1st Edition

A History of Modern Greek Economic Thought

By Michalis Psalidopoulos Copyright 2024

    Tracing the evolution of economic ideas in the context of the economic history and economic policy issues in Greece, this book examines the history of modern Greek economic thought from the War of Independence from Ottoman rule in 1821 until the present.

    The book explores how native, religious-oriented economic thought was secularized and merged with different economic discourses during successive historical periods. It traces how the dissemination of French and German economic thought in the 19th century was followed by British and US influences in the 20th century. The institutionalization of economics as a discipline in the 1920s and its internationalization after 1971, with their effects on the emergence of modern mainstream and heterodox thought, are also discussed. Finally, reference is made to contemporary Greek economic thought in the frame of European Union economic thinking.

    This book will be of interest to readers in the history of economic thought, economic history, intellectual history, Greek history, and modern European history more broadly.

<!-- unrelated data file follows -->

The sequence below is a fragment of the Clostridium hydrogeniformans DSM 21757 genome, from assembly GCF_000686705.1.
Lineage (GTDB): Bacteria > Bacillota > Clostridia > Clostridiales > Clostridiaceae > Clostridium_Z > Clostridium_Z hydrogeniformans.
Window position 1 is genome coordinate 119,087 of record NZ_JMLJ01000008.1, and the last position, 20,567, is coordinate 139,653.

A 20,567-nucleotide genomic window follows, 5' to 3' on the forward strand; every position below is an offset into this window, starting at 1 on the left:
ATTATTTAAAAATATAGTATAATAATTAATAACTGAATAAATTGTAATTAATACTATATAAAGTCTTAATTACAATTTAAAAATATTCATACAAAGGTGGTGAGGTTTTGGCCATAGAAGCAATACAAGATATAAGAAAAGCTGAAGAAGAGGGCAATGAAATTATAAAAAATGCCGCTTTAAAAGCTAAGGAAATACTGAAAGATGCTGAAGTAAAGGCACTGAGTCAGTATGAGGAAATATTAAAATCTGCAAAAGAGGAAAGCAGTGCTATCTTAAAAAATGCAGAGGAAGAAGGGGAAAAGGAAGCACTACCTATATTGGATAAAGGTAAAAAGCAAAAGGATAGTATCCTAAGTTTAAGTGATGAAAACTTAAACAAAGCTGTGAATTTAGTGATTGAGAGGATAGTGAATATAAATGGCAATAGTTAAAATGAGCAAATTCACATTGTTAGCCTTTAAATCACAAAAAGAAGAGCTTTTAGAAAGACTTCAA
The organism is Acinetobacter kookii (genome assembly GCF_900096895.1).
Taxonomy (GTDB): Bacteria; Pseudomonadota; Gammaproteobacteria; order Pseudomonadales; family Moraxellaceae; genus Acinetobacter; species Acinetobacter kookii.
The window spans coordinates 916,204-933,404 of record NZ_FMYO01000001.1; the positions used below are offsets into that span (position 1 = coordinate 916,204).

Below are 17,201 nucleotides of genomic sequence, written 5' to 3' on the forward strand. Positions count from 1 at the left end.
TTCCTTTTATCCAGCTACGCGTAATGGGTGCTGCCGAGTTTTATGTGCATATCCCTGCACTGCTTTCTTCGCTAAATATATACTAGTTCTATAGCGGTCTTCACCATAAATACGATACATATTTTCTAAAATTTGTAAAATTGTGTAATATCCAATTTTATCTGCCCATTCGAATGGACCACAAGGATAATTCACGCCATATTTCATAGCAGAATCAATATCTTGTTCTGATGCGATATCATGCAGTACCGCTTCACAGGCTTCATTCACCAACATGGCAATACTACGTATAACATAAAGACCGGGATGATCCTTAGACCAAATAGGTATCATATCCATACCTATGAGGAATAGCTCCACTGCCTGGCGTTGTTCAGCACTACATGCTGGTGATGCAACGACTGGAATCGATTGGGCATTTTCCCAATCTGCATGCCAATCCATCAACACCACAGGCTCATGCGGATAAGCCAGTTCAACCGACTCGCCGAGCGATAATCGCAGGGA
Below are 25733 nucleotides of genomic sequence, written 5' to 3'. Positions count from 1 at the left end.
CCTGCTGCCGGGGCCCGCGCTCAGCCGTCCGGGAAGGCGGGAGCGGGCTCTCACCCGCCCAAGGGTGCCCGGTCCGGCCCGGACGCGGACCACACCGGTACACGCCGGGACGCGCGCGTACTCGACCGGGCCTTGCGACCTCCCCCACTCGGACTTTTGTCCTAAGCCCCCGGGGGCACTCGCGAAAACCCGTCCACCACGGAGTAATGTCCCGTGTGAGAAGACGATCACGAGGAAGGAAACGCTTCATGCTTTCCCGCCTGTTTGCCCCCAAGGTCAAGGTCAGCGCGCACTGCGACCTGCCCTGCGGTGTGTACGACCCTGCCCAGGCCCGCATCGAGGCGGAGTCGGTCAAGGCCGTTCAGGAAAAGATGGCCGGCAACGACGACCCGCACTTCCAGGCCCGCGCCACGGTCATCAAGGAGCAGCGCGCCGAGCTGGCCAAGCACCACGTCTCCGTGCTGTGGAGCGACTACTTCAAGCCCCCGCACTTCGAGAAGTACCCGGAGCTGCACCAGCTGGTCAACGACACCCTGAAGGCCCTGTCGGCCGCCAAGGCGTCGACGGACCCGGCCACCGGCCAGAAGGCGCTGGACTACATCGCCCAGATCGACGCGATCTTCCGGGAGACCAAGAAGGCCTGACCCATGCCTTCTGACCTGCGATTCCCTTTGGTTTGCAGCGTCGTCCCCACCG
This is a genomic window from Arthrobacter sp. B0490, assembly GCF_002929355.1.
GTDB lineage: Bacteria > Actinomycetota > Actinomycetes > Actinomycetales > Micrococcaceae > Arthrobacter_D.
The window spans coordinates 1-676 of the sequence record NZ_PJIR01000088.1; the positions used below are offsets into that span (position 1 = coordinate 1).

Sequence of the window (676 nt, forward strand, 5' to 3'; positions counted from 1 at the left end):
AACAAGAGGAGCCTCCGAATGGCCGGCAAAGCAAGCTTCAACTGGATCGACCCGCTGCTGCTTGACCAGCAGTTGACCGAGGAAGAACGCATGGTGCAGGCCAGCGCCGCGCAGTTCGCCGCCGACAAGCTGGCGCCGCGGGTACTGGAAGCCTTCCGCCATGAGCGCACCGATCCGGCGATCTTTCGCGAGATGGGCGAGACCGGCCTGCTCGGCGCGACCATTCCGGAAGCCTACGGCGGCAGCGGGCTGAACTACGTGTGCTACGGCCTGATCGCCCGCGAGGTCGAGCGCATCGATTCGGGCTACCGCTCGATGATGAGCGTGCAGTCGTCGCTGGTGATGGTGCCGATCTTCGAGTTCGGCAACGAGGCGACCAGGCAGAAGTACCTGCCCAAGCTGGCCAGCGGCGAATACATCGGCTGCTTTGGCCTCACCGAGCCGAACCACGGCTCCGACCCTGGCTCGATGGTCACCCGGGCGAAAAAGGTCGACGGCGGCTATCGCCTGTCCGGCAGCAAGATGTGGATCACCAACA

1 Before 1821

    2 French Ideas and German Cameralism (1821–62)

    3 The Age of French Economic Liberalism (1862–97)

    4 The Age of the German Historical School (1897–1944)

    5 Economics Takes Off: The Institutionalization of Economics (1920–71)

    6 The (Subtle) Anglo-Saxonization of Greek Economics (1944–71)

    7 The Internationalization of Greek Economics after 1971

    Concluding Summary


    Michalis Psalidopoulos is Chief Consultant at the Institute for Hellenic Growth and Prosperity of the American College of Greece and Professor Emeritus for the History of Economics at the National and Kapodistrian University of Athens, Greece.

    Michalis Psalidopoulos' integration of two centuries Greek economic history with the history of economic thought is done in a paradigmatic way. The book lays stress on the dissemination of ideas of major economists and schools of economic thought, and the way these ideas were perceived and implemented in Greece either to stimulate economic growth or to deal with the harsh reality of economic slowdowns. The book extends the analysis and applied policies to the great recession of 2007 that affected Greece more than any other country.

    Lefteris Tsoulfidis, Professor in the Department of Economics, University of Macedonia